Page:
Facing Anxiety and Depression

July 1, 2020

More than ever, psychiatrists are encountering patients who may have never experienced mental health issues.

Not surprisingly, many patients are struggling with quarantine and other aspects of the COVID-19 virus and the uncertainty it brings. Some people with no mental health history are struggling and even harboring suicidal thoughts. A Kaiser Family Foundation poll reported that 45% of respondents said their mental health had suffered, roughly 10% more than reported a month earlier.

Chinenye Onyemaechi, MD, a consultation-liaison psychiatrist, discusses signs and symptoms of depression and suicidal ideation that may be present in your patients. She notes that people who may never have sought help for mental health problems are dying by suicide.

Look for these and other signs

  • Agitation
  • Restlessness
  • Missing work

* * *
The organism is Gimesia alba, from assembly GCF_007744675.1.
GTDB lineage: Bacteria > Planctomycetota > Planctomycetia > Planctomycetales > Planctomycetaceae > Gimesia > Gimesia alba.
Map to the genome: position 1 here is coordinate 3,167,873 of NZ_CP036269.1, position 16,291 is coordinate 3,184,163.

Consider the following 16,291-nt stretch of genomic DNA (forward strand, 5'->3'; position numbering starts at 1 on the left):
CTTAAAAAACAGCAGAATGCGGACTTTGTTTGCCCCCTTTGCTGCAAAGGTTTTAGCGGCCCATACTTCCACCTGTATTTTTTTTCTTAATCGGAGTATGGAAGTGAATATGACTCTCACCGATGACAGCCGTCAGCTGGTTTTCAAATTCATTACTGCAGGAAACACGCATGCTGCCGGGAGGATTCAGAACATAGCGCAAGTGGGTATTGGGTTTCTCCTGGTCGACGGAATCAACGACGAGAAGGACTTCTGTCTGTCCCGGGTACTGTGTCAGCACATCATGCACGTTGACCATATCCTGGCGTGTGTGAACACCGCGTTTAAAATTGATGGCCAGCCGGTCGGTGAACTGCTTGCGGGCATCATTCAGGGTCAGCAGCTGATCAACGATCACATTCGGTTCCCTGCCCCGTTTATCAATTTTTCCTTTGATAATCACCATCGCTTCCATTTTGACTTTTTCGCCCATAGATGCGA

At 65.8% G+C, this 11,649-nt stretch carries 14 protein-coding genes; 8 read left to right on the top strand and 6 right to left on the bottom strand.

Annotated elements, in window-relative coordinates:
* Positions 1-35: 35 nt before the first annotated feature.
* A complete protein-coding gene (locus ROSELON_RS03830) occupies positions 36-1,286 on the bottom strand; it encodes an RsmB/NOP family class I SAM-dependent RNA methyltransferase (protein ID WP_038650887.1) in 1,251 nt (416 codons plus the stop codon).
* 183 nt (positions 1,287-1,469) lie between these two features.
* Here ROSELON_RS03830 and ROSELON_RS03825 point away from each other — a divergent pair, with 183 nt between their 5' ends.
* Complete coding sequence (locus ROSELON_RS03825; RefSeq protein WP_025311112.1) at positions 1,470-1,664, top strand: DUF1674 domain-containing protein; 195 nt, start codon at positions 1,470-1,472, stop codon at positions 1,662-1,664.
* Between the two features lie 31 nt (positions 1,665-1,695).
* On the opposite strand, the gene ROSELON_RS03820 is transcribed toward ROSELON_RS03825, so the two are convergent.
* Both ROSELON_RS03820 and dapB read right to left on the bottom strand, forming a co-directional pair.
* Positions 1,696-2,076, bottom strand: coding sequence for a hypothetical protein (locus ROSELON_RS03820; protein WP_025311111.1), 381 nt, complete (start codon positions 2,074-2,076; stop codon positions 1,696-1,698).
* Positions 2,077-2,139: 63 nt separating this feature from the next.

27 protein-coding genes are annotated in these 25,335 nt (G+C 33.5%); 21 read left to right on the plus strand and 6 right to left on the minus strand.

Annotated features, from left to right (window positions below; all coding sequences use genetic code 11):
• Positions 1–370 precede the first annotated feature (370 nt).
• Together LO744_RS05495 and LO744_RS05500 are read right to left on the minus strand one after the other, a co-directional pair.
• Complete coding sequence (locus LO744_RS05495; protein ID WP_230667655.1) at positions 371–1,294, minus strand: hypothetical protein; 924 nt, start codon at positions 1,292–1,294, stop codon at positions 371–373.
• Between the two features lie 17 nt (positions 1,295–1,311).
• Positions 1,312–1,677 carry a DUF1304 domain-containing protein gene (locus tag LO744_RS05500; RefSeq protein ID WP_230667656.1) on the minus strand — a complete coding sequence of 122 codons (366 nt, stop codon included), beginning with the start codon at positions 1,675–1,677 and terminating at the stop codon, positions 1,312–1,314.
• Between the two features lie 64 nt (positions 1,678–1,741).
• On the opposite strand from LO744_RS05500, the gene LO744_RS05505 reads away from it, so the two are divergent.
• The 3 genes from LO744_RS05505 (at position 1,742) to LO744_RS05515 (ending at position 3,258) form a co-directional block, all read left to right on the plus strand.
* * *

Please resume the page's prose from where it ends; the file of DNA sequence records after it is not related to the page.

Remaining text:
• Withdrawal from relationships
  • Recent loss of loved ones or job

Other risk factors, such as depression, bipolar disorder, and alcohol or substance use, can also play a role. Additionally, health professionals who are facing pay cuts, furloughs, and job loss, as well as social issues such as the rising unemployment rate, may be at be risk for suicide.

A recent article by Dr Onyemaechi reminds us: "The good news is most people who are faced with traumatic situations or disasters fully recover psychologically, and psychiatrists can serve as a reminder that we all have the inner reserve to eventually get back to who we were before COVID-19."